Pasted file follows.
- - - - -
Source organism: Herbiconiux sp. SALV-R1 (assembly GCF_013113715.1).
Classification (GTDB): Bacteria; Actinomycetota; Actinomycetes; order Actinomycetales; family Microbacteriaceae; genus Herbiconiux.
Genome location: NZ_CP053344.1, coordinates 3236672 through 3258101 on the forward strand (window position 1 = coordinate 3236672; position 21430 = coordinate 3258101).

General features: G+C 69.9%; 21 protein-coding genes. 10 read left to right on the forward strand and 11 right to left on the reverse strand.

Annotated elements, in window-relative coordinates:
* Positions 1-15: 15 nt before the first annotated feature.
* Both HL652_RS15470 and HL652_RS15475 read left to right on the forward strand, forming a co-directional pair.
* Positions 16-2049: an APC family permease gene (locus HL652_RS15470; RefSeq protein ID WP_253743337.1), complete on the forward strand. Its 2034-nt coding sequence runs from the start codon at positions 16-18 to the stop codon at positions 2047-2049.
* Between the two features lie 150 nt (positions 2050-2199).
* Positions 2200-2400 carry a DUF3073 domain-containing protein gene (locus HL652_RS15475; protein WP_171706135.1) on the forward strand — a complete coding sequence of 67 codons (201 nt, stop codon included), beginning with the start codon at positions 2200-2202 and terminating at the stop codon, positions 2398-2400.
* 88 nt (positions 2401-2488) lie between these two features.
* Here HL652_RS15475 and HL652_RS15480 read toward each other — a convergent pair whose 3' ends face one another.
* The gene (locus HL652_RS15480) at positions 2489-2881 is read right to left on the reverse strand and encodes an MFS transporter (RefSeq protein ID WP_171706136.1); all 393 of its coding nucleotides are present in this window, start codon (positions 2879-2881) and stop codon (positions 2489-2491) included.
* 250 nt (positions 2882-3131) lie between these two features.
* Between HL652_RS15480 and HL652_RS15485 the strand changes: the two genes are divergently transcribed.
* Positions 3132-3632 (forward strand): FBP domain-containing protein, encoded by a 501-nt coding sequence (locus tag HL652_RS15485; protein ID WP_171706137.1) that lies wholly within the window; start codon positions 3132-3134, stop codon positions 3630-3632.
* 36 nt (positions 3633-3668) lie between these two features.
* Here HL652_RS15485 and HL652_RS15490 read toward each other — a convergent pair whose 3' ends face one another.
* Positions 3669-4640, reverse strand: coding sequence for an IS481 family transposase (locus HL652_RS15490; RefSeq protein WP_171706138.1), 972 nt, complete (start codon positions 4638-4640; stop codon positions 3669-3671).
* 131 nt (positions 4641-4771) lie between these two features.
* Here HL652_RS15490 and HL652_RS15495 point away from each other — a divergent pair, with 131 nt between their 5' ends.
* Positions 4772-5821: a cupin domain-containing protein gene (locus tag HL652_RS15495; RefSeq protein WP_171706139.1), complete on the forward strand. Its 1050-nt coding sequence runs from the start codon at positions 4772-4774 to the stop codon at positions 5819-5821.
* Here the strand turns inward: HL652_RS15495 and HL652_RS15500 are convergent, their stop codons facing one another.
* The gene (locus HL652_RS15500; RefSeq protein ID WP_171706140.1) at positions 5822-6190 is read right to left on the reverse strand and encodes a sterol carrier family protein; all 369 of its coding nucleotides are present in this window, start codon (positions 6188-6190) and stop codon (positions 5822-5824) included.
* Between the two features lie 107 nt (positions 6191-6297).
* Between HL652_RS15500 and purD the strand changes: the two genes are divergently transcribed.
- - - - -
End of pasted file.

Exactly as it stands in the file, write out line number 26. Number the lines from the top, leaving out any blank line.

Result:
* Between HL652_RS15500 and purD the strand changes: the two genes are divergently transcribed.